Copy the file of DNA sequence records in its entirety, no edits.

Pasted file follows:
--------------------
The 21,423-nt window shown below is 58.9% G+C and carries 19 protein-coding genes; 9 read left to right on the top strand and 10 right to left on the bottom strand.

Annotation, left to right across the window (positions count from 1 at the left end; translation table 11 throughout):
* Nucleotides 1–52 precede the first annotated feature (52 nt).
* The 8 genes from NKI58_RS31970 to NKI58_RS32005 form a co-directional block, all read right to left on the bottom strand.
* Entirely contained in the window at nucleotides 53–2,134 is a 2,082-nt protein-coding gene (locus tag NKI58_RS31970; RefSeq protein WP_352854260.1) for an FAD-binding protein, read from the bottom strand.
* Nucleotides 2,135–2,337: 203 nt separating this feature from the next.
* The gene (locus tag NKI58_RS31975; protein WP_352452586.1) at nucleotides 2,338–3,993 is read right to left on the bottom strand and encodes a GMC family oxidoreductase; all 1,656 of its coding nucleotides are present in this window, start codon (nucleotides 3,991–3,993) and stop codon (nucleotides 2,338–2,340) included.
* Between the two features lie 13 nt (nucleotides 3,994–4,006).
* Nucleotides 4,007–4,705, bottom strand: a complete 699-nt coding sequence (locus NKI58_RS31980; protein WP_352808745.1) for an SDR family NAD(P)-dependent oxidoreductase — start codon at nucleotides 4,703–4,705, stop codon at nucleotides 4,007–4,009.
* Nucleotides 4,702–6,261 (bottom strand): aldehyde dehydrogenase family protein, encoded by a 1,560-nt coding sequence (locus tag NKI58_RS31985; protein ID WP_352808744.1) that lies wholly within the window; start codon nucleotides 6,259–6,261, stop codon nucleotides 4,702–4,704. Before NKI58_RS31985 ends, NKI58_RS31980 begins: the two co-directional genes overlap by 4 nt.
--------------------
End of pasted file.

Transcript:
The 21,423-nt window shown below is 58.9% G+C and carries 19 protein-coding genes; 9 read left to right on the top strand and 10 right to left on the bottom strand.

Annotation, left to right across the window (positions count from 1 at the left end; translation table 11 throughout):
* Nucleotides 1–52 precede the first annotated feature (52 nt).
* The 8 genes from NKI58_RS31970 to NKI58_RS32005 form a co-directional block, all read right to left on the bottom strand.
* Entirely contained in the window at nucleotides 53–2,134 is a 2,082-nt protein-coding gene (locus tag NKI58_RS31970; RefSeq protein WP_352854260.1) for an FAD-binding protein, read from the bottom strand.
* Nucleotides 2,135–2,337: 203 nt separating this feature from the next.
* The gene (locus tag NKI58_RS31975; protein WP_352452586.1) at nucleotides 2,338–3,993 is read right to left on the bottom strand and encodes a GMC family oxidoreductase; all 1,656 of its coding nucleotides are present in this window, start codon (nucleotides 3,991–3,993) and stop codon (nucleotides 2,338–2,340) included.
* Between the two features lie 13 nt (nucleotides 3,994–4,006).
* Nucleotides 4,007–4,705, bottom strand: a complete 699-nt coding sequence (locus NKI58_RS31980; protein WP_352808745.1) for an SDR family NAD(P)-dependent oxidoreductase — start codon at nucleotides 4,703–4,705, stop codon at nucleotides 4,007–4,009.
* Nucleotides 4,702–6,261 (bottom strand): aldehyde dehydrogenase family protein, encoded by a 1,560-nt coding sequence (locus tag NKI58_RS31985; protein ID WP_352808744.1) that lies wholly within the window; start codon nucleotides 6,259–6,261, stop codon nucleotides 4,702–4,704. Before NKI58_RS31985 ends, NKI58_RS31980 begins: the two co-directional genes overlap by 4 nt.